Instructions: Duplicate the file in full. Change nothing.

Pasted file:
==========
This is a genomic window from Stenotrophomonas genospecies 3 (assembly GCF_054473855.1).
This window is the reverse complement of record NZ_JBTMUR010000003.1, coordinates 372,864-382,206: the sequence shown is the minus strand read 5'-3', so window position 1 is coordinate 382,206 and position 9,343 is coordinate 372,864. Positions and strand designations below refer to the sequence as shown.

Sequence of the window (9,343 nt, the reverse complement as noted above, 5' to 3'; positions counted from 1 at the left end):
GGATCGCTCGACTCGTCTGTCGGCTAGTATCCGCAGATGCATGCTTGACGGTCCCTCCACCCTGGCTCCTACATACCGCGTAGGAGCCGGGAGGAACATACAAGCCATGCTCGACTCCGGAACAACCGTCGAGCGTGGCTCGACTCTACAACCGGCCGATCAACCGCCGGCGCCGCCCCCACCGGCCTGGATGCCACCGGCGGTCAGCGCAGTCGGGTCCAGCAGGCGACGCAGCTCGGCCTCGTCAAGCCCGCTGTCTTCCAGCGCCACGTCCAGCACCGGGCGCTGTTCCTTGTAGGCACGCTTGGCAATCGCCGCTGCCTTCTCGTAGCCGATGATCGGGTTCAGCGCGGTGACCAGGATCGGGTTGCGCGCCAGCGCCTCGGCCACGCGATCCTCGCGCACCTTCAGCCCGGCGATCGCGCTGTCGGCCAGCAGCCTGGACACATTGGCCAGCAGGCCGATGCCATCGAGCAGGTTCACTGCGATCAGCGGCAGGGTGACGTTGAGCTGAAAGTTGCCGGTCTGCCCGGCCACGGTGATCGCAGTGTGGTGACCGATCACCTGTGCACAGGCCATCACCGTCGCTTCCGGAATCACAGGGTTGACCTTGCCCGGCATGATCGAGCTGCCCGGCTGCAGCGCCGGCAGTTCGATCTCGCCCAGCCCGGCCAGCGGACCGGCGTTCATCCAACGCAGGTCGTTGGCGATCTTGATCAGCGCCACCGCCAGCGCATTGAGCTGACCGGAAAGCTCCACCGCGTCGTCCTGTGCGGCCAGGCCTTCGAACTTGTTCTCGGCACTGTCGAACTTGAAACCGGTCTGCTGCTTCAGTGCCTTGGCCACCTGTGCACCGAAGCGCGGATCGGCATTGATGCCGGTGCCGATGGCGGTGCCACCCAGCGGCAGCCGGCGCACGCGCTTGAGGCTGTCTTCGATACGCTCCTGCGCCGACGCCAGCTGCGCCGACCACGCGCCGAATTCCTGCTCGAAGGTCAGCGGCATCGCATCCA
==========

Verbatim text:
This is a genomic window from Stenotrophomonas genospecies 3 (assembly GCF_054473855.1).
This window is the reverse complement of record NZ_JBTMUR010000003.1, coordinates 372,864-382,206: the sequence shown is the minus strand read 5'-3', so window position 1 is coordinate 382,206 and position 9,343 is coordinate 372,864. Positions and strand designations below refer to the sequence as shown.

Sequence of the window (9,343 nt, the reverse complement as noted above, 5' to 3'; positions counted from 1 at the left end):
GGATCGCTCGACTCGTCTGTCGGCTAGTATCCGCAGATGCATGCTTGACGGTCCCTCCACCCTGGCTCCTACATACCGCGTAGGAGCCGGGAGGAACATACAAGCCATGCTCGACTCCGGAACAACCGTCGAGCGTGGCTCGACTCTACAACCGGCCGATCAACCGCCGGCGCCGCCCCCACCGGCCTGGATGCCACCGGCGGTCAGCGCAGTCGGGTCCAGCAGGCGACGCAGCTCGGCCTCGTCAAGCCCGCTGTCTTCCAGCGCCACGTCCAGCACCGGGCGCTGTTCCTTGTAGGCACGCTTGGCAATCGCCGCTGCCTTCTCGTAGCCGATGATCGGGTTCAGCGCGGTGACCAGGATCGGGTTGCGCGCCAGCGCCTCGGCCACGCGATCCTCGCGCACCTTCAGCCCGGCGATCGCGCTGTCGGCCAGCAGCCTGGACACATTGGCCAGCAGGCCGATGCCATCGAGCAGGTTCACTGCGATCAGCGGCAGGGTGACGTTGAGCTGAAAGTTGCCGGTCTGCCCGGCCACGGTGATCGCAGTGTGGTGACCGATCACCTGTGCACAGGCCATCACCGTCGCTTCCGGAATCACAGGGTTGACCTTGCCCGGCATGATCGAGCTGCCCGGCTGCAGCGCCGGCAGTTCGATCTCGCCCAGCCCGGCCAGCGGACCGGCGTTCATCCAACGCAGGTCGTTGGCGATCTTGATCAGCGCCACCGCCAGCGCATTGAGCTGACCGGAAAGCTCCACCGCGTCGTCCTGTGCGGCCAGGCCTTCGAACTTGTTCTCGGCACTGTCGAACTTGAAACCGGTCTGCTGCTTCAGTGCCTTGGCCACCTGTGCACCGAAGCGCGGATCGGCATTGATGCCGGTGCCGATGGCGGTGCCACCCAGCGGCAGCCGGCGCACGCGCTTGAGGCTGTCTTCGATACGCTCCTGCGCCGACGCCAGCTGCGCCGACCACGCGCCGAATTCCTGCTCGAAGGTCAGCGGCATCGCATCCA